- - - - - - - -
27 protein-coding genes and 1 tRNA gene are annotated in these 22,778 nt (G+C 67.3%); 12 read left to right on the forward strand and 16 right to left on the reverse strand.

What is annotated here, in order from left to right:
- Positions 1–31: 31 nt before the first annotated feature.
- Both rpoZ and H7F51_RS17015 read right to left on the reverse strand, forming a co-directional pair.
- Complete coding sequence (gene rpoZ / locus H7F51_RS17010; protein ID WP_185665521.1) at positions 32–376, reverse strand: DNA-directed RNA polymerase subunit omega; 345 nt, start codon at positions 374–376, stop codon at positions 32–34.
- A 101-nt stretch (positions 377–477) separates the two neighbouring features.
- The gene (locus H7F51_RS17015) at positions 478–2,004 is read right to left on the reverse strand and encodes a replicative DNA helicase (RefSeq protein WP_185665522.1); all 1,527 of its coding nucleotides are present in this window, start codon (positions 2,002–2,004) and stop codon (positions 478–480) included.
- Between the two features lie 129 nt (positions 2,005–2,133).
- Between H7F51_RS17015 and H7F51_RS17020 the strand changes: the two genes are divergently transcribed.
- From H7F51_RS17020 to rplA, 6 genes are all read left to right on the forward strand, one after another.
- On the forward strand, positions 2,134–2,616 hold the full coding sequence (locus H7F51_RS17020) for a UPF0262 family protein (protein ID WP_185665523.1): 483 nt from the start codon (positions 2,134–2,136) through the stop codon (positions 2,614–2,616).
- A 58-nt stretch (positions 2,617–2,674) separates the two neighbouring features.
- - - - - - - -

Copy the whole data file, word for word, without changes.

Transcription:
27 protein-coding genes and 1 tRNA gene are annotated in these 22,778 nt (G+C 67.3%); 12 read left to right on the forward strand and 16 right to left on the reverse strand.

What is annotated here, in order from left to right:
- Positions 1–31: 31 nt before the first annotated feature.
- Both rpoZ and H7F51_RS17015 read right to left on the reverse strand, forming a co-directional pair.
- Complete coding sequence (gene rpoZ / locus H7F51_RS17010; protein ID WP_185665521.1) at positions 32–376, reverse strand: DNA-directed RNA polymerase subunit omega; 345 nt, start codon at positions 374–376, stop codon at positions 32–34.
- A 101-nt stretch (positions 377–477) separates the two neighbouring features.
- The gene (locus H7F51_RS17015) at positions 478–2,004 is read right to left on the reverse strand and encodes a replicative DNA helicase (RefSeq protein WP_185665522.1); all 1,527 of its coding nucleotides are present in this window, start codon (positions 2,002–2,004) and stop codon (positions 478–480) included.
- Between the two features lie 129 nt (positions 2,005–2,133).
- Between H7F51_RS17015 and H7F51_RS17020 the strand changes: the two genes are divergently transcribed.
- From H7F51_RS17020 to rplA, 6 genes are all read left to right on the forward strand, one after another.
- On the forward strand, positions 2,134–2,616 hold the full coding sequence (locus H7F51_RS17020) for a UPF0262 family protein (protein ID WP_185665523.1): 483 nt from the start codon (positions 2,134–2,136) through the stop codon (positions 2,614–2,616).
- A 58-nt stretch (positions 2,617–2,674) separates the two neighbouring features.